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Found 28 result(s)
The Ozone Mapping and Profiler Suite measures the ozone layer in our upper atmosphere—tracking the status of global ozone distributions, including the ‘ozone hole.’ It also monitors ozone levels in the troposphere, the lowest layer of our atmosphere. OMPS extends out 40-year long record ozone layer measurements while also providing improved vertical resolution compared to previous operational instruments. Closer to the ground, OMPS’s measurements of harmful ozone improve air quality monitoring and when combined with cloud predictions; help to create the Ultraviolet Index, a guide to safe levels of sunlight exposure. OMPS has two sensors, both new designs, composed of three advanced hyperspectralimaging spectrometers.The three spectrometers: a downward-looking nadir mapper, nadir profiler and limb profiler. The entire OMPS suite currently fly on board the Suomi NPP spacecraft and are scheduled to fly on the JPSS-2 satellite mission. NASA will provide the OMPS-Limb profiler.
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The Norwegian Marine Data Centre (NMD) at the Institute of Marine Research was established as a national data centre dedicated to the professional processing and long-term storage of marine environmental and fisheries data and production of data products. The Institute of Marine Research continuously collects large amounts of data from all Norwegian seas. Data are collected using vessels, observation buoys, manual measurements, gliders – amongst others. NMD maintains the largest collection of marine environmental and fisheries data in Norway.
The World Ocean Database (WOD) is a collection of scientifically quality-controlled ocean profile and plankton data that includes measurements of temperature, salinity, oxygen, phosphate, nitrate, silicate, chlorophyll, alkalinity, pH, pCO2, TCO2, Tritium, Δ13Carbon, Δ14Carbon, Δ18Oxygen, Freon, Helium, Δ3Helium, Neon, and plankton. WOD contains all data of "World Data Service Oceanography" (WDS-Oceanography).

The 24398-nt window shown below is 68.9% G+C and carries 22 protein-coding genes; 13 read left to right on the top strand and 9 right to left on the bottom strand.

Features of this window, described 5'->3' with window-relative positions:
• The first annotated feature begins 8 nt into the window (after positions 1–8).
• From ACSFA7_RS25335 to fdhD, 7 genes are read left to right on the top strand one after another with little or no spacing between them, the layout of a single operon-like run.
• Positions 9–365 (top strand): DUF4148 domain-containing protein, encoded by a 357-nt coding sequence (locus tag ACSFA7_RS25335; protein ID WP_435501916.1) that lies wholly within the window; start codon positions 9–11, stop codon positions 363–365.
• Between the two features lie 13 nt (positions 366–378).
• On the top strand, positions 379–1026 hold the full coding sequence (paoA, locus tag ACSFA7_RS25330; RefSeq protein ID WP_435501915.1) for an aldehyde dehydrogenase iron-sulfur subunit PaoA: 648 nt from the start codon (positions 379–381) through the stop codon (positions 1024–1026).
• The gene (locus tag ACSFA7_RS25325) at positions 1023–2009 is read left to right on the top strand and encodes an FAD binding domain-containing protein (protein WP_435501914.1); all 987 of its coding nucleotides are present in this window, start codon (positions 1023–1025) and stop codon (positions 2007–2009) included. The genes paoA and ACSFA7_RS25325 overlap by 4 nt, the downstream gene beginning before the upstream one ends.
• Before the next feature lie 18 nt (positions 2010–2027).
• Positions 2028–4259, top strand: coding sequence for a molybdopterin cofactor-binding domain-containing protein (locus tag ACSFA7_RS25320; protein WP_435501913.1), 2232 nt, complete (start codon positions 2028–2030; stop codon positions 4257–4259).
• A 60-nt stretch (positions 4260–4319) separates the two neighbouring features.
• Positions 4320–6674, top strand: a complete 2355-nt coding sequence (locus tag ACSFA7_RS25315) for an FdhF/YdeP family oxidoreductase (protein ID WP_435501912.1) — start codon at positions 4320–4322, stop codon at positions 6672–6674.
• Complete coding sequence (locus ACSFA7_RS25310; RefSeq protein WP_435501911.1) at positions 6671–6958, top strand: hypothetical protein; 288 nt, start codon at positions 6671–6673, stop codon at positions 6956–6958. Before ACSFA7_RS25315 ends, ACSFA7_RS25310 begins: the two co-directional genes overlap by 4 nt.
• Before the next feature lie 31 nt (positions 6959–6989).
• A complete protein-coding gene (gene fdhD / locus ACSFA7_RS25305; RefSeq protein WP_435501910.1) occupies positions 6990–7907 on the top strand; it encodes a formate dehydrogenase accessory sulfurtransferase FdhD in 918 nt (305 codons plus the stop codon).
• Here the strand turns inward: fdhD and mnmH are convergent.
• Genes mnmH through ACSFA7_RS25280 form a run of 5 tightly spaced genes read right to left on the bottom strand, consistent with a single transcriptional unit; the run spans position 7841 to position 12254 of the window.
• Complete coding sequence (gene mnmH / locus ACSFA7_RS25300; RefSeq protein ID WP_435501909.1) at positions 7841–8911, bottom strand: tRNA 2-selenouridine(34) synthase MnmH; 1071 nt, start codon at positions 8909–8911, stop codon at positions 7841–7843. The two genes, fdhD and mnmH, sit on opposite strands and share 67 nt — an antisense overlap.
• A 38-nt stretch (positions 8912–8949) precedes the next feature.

NARSTO is dedicated to improving management of air quality in North America. Additionally, NARSTO is working to improve collaboration between the air-quality and health-sciences research communities, to advance understanding of the scientific issues involved in effecting a multi-pollutant/multi-media approach to air quality management, and to increase understanding of the linkages between air quality and climate change. NARSTO is represented by private and public organizations in Canada, Mexico, and the United States. NARSTO was terminated as of December 31, 2010. While data remain available via the original NARSTO Data Archive, the permanent data archive is maintained by the NASA Langley Research Center Atmospheric Science Data Center at https://eosweb.larc.nasa.gov/project/narsto/narsto_table
!!!! <<<< The Community Data Portal (CDP) has been retired after nearly 15 years of service and is no longer available. Data can now be found here: DASH Search: https://data.ucar.edu/ . Please contact us with questions or concerns: datahelp@ucar.edu >>>> !!!! The Community Data Portal (CDP) is a collection of earth science datasets from NCAR, UCAR, UOP, and participating organizations.
The Precipitation Processing System (PPS) evolved from the Tropical Rainfall Measuring Mission (TRMM) Science Data and Information System (TSDIS). The purpose of the PPS is to process, analyze and archive data from the Global Precipitation Measurement (GPM) mission, partner satellites and the TRMM mission. The PPS also supports TRMM by providing validation products from TRMM ground radar sites. All GPM, TRMM and Partner public data products are available to the science community and the general public from the TRMM/GPM FTP Data Archive. Please note that you need to register to be able to access this data. Registered users can also search for GPM, partner and TRMM data, order custom subsets and set up subscriptions using our PPS Data Products Ordering Interface (STORM)